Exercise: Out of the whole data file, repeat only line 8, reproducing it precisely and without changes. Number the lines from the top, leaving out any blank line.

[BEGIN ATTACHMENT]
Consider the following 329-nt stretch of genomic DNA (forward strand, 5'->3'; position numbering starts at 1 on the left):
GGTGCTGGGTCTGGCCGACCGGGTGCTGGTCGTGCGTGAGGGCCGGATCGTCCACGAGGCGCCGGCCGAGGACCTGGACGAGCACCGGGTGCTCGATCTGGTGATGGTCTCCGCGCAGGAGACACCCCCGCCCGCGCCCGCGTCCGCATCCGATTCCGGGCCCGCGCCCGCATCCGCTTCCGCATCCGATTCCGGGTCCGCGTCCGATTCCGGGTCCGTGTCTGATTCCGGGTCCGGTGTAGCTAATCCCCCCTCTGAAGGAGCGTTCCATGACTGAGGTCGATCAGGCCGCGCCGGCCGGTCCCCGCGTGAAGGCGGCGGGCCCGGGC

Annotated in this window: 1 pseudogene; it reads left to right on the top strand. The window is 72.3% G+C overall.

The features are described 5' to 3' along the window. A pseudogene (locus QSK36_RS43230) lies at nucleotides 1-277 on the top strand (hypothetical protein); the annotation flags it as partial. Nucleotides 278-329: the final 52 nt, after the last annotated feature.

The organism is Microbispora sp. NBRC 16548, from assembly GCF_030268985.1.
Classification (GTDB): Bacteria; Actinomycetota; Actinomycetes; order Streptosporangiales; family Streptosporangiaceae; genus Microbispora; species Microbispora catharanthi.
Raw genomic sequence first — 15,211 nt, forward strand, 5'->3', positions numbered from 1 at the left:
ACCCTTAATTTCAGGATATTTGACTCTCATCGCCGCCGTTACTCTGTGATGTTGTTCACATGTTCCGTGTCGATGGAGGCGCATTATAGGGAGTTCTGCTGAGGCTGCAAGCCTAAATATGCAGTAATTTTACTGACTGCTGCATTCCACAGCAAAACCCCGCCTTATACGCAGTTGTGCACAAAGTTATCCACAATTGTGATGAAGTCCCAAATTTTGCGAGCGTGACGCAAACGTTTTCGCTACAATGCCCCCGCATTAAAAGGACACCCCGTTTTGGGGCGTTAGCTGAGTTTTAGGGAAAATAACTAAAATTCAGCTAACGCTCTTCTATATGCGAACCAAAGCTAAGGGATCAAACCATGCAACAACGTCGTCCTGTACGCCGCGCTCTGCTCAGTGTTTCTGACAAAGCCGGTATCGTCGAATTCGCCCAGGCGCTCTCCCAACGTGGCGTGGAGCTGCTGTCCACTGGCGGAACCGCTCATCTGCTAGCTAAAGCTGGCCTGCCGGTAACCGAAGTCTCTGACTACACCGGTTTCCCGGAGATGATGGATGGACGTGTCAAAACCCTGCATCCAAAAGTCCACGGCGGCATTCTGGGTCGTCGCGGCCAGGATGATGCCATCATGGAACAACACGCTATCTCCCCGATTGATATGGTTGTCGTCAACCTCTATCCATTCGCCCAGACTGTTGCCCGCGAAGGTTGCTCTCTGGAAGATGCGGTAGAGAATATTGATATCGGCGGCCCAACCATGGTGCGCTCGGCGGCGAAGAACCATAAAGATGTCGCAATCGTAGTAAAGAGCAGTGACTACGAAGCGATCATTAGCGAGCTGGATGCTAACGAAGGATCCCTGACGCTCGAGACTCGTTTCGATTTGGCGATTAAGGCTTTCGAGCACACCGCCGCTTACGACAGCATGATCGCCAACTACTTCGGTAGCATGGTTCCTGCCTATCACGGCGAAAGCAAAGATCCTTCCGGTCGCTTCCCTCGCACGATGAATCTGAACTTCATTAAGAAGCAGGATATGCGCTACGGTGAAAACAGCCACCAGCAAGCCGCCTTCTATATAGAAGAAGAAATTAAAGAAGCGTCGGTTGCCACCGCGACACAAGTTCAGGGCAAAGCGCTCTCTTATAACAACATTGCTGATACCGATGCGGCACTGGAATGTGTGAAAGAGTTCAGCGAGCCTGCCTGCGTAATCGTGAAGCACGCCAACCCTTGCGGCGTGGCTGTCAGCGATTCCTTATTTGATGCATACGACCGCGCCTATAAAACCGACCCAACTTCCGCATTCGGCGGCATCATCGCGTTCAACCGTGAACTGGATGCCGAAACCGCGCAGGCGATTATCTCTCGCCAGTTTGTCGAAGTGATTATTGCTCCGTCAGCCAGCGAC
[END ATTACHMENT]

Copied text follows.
ACCCTTAATTTCAGGATATTTGACTCTCATCGCCGCCGTTACTCTGTGATGTTGTTCACATGTTCCGTGTCGATGGAGGCGCATTATAGGGAGTTCTGCTGAGGCTGCAAGCCTAAATATGCAGTAATTTTACTGACTGCTGCATTCCACAGCAAAACCCCGCCTTATACGCAGTTGTGCACAAAGTTATCCACAATTGTGATGAAGTCCCAAATTTTGCGAGCGTGACGCAAACGTTTTCGCTACAATGCCCCCGCATTAAAAGGACACCCCGTTTTGGGGCGTTAGCTGAGTTTTAGGGAAAATAACTAAAATTCAGCTAACGCTCTTCTATATGCGAACCAAAGCTAAGGGATCAAACCATGCAACAACGTCGTCCTGTACGCCGCGCTCTGCTCAGTGTTTCTGACAAAGCCGGTATCGTCGAATTCGCCCAGGCGCTCTCCCAACGTGGCGTGGAGCTGCTGTCCACTGGCGGAACCGCTCATCTGCTAGCTAAAGCTGGCCTGCCGGTAACCGAAGTCTCTGACTACACCGGTTTCCCGGAGATGATGGATGGACGTGTCAAAACCCTGCATCCAAAAGTCCACGGCGGCATTCTGGGTCGTCGCGGCCAGGATGATGCCATCATGGAACAACACGCTATCTCCCCGATTGATATGGTTGTCGTCAACCTCTATCCATTCGCCCAGACTGTTGCCCGCGAAGGTTGCTCTCTGGAAGATGCGGTAGAGAATATTGATATCGGCGGCCCAACCATGGTGCGCTCGGCGGCGAAGAACCATAAAGATGTCGCAATCGTAGTAAAGAGCAGTGACTACGAAGCGATCATTAGCGAGCTGGATGCTAACGAAGGATCCCTGACGCTCGAGACTCGTTTCGATTTGGCGATTAAGGCTTTCGAGCACACCGCCGCTTACGACAGCATGATCGCCAACTACTTCGGTAGCATGGTTCCTGCCTATCACGGCGAAAGCAAAGATCCTTCCGGTCGCTTCCCTCGCACGATGAATCTGAACTTCATTAAGAAGCAGGATATGCGCTACGGTGAAAACAGCCACCAGCAAGCCGCCTTCTATATAGAAGAAGAAATTAAAGAAGCGTCGGTTGCCACCGCGACACAAGTTCAGGGCAAAGCGCTCTCTTATAACAACATTGCTGATACCGATGCGGCACTGGAATGTGTGAAAGAGTTCAGCGAGCCTGCCTGCGTAATCGTGAAGCACGCCAACCCTTGCGGCGTGGCTGTCAGCGATTCCTTATTTGATGCATACGACCGCGCCTATAAAACCGACCCAACTTCCGCATTCGGCGGCATCATCGCGTTCAACCGTGAACTGGATGCCGAAACCGCGCAGGCGATTATCTCTCGCCAGTTTGTCGAAGTGATTATTGCTCCGTCAGCCAGCGAC